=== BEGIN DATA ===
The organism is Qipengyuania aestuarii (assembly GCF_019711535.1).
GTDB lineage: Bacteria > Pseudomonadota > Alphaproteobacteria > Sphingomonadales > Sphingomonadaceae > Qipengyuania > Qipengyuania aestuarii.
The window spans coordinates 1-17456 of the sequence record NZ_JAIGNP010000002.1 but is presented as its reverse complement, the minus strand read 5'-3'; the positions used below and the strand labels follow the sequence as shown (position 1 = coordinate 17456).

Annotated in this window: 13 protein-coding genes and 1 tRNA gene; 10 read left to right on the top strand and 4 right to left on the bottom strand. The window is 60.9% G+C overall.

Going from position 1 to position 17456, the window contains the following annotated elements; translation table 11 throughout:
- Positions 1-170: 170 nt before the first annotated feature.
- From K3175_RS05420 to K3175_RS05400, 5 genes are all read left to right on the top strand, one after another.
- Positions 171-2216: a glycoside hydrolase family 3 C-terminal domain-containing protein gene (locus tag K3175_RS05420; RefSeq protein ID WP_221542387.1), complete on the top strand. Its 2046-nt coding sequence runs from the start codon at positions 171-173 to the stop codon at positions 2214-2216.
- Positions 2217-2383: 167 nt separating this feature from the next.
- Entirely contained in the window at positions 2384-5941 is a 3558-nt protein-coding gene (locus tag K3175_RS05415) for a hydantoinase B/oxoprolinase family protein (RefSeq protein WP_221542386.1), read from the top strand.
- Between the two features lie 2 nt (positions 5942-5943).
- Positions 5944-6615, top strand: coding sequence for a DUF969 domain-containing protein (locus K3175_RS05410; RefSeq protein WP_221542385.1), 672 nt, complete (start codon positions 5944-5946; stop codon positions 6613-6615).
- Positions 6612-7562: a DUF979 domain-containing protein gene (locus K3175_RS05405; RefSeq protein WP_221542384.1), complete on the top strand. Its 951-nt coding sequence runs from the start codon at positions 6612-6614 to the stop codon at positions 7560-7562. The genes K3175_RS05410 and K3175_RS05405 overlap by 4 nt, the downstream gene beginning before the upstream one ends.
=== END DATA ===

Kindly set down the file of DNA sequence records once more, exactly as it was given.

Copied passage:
The organism is Qipengyuania aestuarii (assembly GCF_019711535.1).
GTDB lineage: Bacteria > Pseudomonadota > Alphaproteobacteria > Sphingomonadales > Sphingomonadaceae > Qipengyuania > Qipengyuania aestuarii.
The window spans coordinates 1-17456 of the sequence record NZ_JAIGNP010000002.1 but is presented as its reverse complement, the minus strand read 5'-3'; the positions used below and the strand labels follow the sequence as shown (position 1 = coordinate 17456).

Annotated in this window: 13 protein-coding genes and 1 tRNA gene; 10 read left to right on the top strand and 4 right to left on the bottom strand. The window is 60.9% G+C overall.

Going from position 1 to position 17456, the window contains the following annotated elements; translation table 11 throughout:
- Positions 1-170: 170 nt before the first annotated feature.
- From K3175_RS05420 to K3175_RS05400, 5 genes are all read left to right on the top strand, one after another.
- Positions 171-2216: a glycoside hydrolase family 3 C-terminal domain-containing protein gene (locus tag K3175_RS05420; RefSeq protein ID WP_221542387.1), complete on the top strand. Its 2046-nt coding sequence runs from the start codon at positions 171-173 to the stop codon at positions 2214-2216.
- Positions 2217-2383: 167 nt separating this feature from the next.
- Entirely contained in the window at positions 2384-5941 is a 3558-nt protein-coding gene (locus tag K3175_RS05415) for a hydantoinase B/oxoprolinase family protein (RefSeq protein WP_221542386.1), read from the top strand.
- Between the two features lie 2 nt (positions 5942-5943).
- Positions 5944-6615, top strand: coding sequence for a DUF969 domain-containing protein (locus K3175_RS05410; RefSeq protein WP_221542385.1), 672 nt, complete (start codon positions 5944-5946; stop codon positions 6613-6615).
- Positions 6612-7562: a DUF979 domain-containing protein gene (locus K3175_RS05405; RefSeq protein WP_221542384.1), complete on the top strand. Its 951-nt coding sequence runs from the start codon at positions 6612-6614 to the stop codon at positions 7560-7562. The genes K3175_RS05410 and K3175_RS05405 overlap by 4 nt, the downstream gene beginning before the upstream one ends.